The Art of Aggression

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An-My Lê, 29 Palms: Mechanized Assault NFS, 2003–4. Gelatin silver print, 26 x 37 ½ in. Courtesy of Murray Guy Gallery, New York

Miami
The Art of Aggression
The Moore Space
April 14–July 1, 2005

Countless historical examples exist of artists responding to acts of aggression. From Edouard Manet’s late nineteenth century drawings and paintings of the Franco-Prussian War to Picasso’s powerful, huge Guernica to Warhol’s pop reproductions of race riots, artists have been drawn to violence in everyday culture as well as to the political environment and public policies that instigate and encourage such aggression.

A recent exhibition in Miami at the Moore Space showed work that references such art historical precedents. The curators of the show appear to be evoking the German philosopher Herbert Marcuse’s concept of formalism’s connection to beauty as political critique; Marcuse offered that because art is an idealization, it is often at odds with the subject matter it represents and therefore has the ability to break down “established reality,” finally making the fictive world of art form a new reality. Upon viewing The Art of Aggression, however, with few exceptions, one questions the ability of most of the work presented to hold such ambitious transformative powers, or to create the room for nuanced realities, for that matter.

Mark Lombardi exhibits exhaustive drawings of flow charts connecting the corrupt and questionable dots between terrorists, arms dealers, the US government and even the Bush family’s private companies. While Lombardi’s conceptual narratives read like a Vanity Fair investigative report on the infuriating injustices of who is getting rich off the spoils of war, the strongest illustration to such a story is told in the massive human cost of war. The curators claim “that form or beauty is an important tool in political art” and that Lombardi’s work has the ability to “overturn our expectations about reality and illusion.” A pressing question comes to mind here regarding this work specifically and the exhibition in general: Is it really likely that anyone who voluntarily goes to an alternative art space to see a show called The Art of Aggression is going to have their perceptions changed as to the role the US plays as an aggressor in the world? And is that the point at all?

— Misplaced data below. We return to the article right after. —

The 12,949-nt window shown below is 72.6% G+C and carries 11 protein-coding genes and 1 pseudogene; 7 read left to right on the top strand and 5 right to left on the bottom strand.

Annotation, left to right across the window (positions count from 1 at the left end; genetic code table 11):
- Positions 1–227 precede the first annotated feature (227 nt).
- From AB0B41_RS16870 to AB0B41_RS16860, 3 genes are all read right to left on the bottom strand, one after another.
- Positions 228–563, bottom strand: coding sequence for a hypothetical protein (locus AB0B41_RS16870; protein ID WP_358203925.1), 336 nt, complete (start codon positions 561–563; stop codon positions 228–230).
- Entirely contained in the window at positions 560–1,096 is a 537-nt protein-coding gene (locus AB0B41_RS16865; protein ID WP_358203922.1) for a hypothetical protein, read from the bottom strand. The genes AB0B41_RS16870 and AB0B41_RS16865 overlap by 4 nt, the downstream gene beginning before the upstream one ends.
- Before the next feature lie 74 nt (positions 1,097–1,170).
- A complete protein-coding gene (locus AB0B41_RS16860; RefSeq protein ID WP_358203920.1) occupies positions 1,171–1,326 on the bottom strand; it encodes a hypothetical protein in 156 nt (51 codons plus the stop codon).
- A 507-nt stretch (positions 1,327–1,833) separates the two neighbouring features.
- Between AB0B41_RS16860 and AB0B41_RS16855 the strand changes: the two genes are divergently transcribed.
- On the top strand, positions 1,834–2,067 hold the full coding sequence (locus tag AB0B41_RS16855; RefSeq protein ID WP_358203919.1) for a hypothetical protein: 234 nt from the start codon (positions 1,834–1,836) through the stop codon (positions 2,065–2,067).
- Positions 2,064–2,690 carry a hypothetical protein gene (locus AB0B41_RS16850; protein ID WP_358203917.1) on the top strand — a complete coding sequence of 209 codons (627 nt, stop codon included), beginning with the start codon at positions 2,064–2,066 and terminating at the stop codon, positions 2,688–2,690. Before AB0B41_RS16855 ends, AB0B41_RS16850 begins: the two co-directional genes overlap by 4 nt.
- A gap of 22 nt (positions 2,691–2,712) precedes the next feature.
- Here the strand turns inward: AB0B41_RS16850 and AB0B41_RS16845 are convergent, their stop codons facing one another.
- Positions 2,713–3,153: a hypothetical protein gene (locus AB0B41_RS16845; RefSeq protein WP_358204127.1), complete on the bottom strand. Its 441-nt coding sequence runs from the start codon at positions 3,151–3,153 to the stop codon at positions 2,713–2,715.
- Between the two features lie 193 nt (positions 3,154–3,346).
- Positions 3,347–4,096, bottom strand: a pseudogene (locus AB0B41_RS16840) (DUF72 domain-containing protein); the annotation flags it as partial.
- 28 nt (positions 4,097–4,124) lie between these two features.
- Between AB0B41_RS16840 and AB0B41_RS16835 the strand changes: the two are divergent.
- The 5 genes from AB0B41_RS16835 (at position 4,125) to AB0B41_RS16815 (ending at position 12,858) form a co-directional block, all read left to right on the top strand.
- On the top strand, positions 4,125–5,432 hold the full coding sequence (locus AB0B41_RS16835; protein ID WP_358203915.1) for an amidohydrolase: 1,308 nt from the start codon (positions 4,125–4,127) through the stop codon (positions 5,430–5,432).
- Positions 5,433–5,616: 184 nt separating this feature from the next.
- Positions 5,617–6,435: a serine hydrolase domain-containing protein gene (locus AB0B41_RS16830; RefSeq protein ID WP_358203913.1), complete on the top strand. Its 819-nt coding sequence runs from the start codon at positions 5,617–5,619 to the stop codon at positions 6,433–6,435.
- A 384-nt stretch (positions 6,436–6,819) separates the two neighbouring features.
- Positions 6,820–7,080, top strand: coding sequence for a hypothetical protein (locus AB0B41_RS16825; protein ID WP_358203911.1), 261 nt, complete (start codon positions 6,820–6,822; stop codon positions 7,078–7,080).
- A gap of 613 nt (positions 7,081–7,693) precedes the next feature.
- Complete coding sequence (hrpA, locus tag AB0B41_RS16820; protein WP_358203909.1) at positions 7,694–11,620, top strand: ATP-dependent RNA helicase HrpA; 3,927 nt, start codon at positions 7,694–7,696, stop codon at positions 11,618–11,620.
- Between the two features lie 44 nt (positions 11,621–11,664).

The primary focus of the exhibition is an entire room dedicated to sketches and watercolors from the Iraq war by New York–based artist Steve Mumford. Given press credentials by the online art magazine Artnet.com, Mumford made four trips to Iraq in 2003 and 2004 to chronicle military and civilian life in the US occupied region. Baghdad Journal, an account of his time spent in Iraq, first made an appearance on Artnet.com via images depicting American soldiers on the frontline and Iraqi citizens trying to maintain some semblance of normality in the middle of a war zone. The resulting work oddly recreates the feeling one has when looking at courtroom sketches. The weight of the reality for both soldiers and Iraqis is removed by virtue of the renderings, given that our already (over) trained eyes are exposed to more real, graphic images in the daily mass media. Inspired by Winslow Homer’s Civil War paintings, the fact that the artist went into a war zone with such anachronistic tools as pencil, watercolors and paper is nevertheless of particular interest in an age of digital reproduction.